In today’s cultural landscape, we find ourselves immersed in a sea of recycled ideas, repackaged for an audience hungry for familiarity. This trend is especially evident in popular media and entertainment, where the Hollywood reboot machine reigns supreme, generating content that predominantly relies on well-worn storytelling tropes and formats. Even what we consider “original” programming often follows these familiar patterns, extending into the realm of music as well.
“This lack of novelty extends beyond entertainment and seeps into matters of business, society, and politics. What does it even mean for something to be new?” says Julia Rubin, editorial director at Vox. “We also wanted to interrogate if we’re in a uniquely recycled moment, or if there has really never been such a thing as newness. Is the notion of ‘no new ideas’ itself hardly a new idea?”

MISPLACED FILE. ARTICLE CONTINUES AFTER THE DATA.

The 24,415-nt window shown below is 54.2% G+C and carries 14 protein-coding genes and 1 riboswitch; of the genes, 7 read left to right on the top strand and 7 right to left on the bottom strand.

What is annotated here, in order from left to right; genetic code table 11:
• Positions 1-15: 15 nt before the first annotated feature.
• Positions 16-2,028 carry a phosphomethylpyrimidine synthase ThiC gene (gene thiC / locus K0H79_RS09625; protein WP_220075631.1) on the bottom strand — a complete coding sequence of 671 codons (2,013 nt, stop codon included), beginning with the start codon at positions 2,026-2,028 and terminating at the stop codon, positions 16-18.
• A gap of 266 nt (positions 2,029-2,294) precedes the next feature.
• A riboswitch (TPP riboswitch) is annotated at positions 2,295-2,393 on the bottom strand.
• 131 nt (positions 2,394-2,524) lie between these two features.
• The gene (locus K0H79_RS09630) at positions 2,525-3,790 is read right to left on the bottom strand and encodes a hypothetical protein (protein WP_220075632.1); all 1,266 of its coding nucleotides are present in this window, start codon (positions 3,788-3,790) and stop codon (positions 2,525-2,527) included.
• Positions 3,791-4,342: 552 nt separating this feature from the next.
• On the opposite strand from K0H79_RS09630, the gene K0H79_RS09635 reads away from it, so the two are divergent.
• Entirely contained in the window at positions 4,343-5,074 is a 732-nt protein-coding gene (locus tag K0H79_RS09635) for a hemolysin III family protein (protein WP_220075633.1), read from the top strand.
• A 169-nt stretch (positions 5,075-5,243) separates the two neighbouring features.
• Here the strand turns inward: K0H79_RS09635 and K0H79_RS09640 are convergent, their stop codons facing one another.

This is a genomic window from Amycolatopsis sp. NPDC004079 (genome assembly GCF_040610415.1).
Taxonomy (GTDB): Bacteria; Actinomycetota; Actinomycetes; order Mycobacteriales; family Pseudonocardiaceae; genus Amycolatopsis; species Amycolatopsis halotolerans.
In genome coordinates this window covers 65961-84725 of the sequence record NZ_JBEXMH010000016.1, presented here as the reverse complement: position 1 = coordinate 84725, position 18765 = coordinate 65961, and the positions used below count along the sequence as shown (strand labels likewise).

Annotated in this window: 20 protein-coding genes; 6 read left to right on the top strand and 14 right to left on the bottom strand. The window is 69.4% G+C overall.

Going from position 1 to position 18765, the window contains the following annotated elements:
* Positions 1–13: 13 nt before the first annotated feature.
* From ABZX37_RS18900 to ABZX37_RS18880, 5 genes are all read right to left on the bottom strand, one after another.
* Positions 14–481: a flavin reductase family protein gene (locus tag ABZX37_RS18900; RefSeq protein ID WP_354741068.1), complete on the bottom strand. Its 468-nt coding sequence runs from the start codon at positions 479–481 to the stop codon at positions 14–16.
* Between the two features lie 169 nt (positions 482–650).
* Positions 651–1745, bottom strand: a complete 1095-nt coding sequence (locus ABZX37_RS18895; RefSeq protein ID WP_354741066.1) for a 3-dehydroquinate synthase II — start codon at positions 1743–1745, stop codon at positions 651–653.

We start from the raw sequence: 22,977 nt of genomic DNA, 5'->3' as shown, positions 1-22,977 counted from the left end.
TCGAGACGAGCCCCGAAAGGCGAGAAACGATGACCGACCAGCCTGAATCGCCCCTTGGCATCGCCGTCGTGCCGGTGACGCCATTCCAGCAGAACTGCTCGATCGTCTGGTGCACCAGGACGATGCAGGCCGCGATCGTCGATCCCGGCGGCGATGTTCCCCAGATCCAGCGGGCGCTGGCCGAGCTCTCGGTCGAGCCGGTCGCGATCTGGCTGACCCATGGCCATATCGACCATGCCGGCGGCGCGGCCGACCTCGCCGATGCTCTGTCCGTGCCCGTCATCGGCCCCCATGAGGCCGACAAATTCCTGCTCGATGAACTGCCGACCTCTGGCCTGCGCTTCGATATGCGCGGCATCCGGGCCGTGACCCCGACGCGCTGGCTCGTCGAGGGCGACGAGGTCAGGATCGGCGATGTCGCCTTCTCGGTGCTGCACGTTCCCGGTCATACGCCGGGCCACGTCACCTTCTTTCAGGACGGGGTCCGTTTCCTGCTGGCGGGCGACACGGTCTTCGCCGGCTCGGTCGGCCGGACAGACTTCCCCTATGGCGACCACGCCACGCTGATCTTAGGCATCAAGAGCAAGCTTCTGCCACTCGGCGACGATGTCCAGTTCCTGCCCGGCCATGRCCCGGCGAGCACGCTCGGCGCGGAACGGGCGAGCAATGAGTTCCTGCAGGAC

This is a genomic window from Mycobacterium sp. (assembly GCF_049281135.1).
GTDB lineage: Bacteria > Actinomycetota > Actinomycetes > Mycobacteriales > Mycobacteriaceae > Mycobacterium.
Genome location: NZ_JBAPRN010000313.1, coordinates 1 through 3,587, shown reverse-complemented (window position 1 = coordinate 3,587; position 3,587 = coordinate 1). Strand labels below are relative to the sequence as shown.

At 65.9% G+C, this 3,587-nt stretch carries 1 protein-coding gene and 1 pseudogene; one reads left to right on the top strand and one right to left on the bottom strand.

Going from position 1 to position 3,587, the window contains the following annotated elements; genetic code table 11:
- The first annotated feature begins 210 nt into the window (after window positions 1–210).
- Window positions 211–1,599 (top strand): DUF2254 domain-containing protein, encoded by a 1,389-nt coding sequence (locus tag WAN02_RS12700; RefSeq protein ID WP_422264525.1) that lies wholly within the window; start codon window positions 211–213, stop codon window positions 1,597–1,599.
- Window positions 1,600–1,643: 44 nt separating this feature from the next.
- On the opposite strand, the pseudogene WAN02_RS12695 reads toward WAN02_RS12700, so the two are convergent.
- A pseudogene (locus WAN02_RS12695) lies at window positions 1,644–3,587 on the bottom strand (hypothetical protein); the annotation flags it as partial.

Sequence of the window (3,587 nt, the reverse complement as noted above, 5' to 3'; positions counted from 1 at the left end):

Contributors to the issue include: Whizy Kim on how the richest people on Earth co-opted the self-help movement; Alissa Wilkinson asks the question: is it possible to create new ideas?; Constance Grady on the new porn wars; Emily Stewart on Crypto being new, but not; Anna North on the endless cycling — and recycling — of parenting advice.
The Highlight, in partnership with Apple News, is a dedicated home for the signature features, essays, and explainers that help our audience go beyond the headlines of the day to tackle the big ideas and issues that are changing our present and influencing our future.